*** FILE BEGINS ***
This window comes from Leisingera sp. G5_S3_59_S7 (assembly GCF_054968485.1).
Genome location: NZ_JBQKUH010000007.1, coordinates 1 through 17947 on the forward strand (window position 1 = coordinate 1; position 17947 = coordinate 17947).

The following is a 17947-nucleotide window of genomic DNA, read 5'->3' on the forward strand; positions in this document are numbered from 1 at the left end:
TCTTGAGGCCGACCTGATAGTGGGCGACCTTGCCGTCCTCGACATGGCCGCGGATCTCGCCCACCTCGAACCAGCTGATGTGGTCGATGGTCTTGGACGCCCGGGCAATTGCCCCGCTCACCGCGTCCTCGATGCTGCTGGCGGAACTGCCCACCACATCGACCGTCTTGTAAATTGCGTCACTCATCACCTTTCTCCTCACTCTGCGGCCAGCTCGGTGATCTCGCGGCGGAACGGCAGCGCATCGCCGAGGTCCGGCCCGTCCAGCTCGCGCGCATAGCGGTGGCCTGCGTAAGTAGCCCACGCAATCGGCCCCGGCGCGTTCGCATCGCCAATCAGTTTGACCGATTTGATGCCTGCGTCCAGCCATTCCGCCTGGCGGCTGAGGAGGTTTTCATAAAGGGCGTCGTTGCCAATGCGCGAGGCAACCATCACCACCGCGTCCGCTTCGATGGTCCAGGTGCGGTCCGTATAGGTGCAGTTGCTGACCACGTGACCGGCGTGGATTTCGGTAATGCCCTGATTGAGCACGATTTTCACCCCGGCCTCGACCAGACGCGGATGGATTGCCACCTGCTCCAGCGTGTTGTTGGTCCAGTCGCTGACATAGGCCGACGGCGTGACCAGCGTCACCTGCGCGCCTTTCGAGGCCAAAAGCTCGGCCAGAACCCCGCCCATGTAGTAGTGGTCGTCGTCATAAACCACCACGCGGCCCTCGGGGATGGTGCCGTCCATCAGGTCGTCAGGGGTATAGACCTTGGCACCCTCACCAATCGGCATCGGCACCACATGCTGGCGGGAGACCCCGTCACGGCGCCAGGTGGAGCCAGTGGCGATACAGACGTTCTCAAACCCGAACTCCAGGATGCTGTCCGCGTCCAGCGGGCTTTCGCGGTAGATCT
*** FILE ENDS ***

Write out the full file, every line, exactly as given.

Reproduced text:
This window comes from Leisingera sp. G5_S3_59_S7 (assembly GCF_054968485.1).
Genome location: NZ_JBQKUH010000007.1, coordinates 1 through 17947 on the forward strand (window position 1 = coordinate 1; position 17947 = coordinate 17947).

The following is a 17947-nucleotide window of genomic DNA, read 5'->3' on the forward strand; positions in this document are numbered from 1 at the left end:
TCTTGAGGCCGACCTGATAGTGGGCGACCTTGCCGTCCTCGACATGGCCGCGGATCTCGCCCACCTCGAACCAGCTGATGTGGTCGATGGTCTTGGACGCCCGGGCAATTGCCCCGCTCACCGCGTCCTCGATGCTGCTGGCGGAACTGCCCACCACATCGACCGTCTTGTAAATTGCGTCACTCATCACCTTTCTCCTCACTCTGCGGCCAGCTCGGTGATCTCGCGGCGGAACGGCAGCGCATCGCCGAGGTCCGGCCCGTCCAGCTCGCGCGCATAGCGGTGGCCTGCGTAAGTAGCCCACGCAATCGGCCCCGGCGCGTTCGCATCGCCAATCAGTTTGACCGATTTGATGCCTGCGTCCAGCCATTCCGCCTGGCGGCTGAGGAGGTTTTCATAAAGGGCGTCGTTGCCAATGCGCGAGGCAACCATCACCACCGCGTCCGCTTCGATGGTCCAGGTGCGGTCCGTATAGGTGCAGTTGCTGACCACGTGACCGGCGTGGATTTCGGTAATGCCCTGATTGAGCACGATTTTCACCCCGGCCTCGACCAGACGCGGATGGATTGCCACCTGCTCCAGCGTGTTGTTGGTCCAGTCGCTGACATAGGCCGACGGCGTGACCAGCGTCACCTGCGCGCCTTTCGAGGCCAAAAGCTCGGCCAGAACCCCGCCCATGTAGTAGTGGTCGTCGTCATAAACCACCACGCGGCCCTCGGGGATGGTGCCGTCCATCAGGTCGTCAGGGGTATAGACCTTGGCACCCTCACCAATCGGCATCGGCACCACATGCTGGCGGGAGACCCCGTCACGGCGCCAGGTGGAGCCAGTGGCGATACAGACGTTCTCAAACCCGAACTCCAGGATGCTGTCCGCGTCCAGCGGGCTTTCGCGGTAGATCT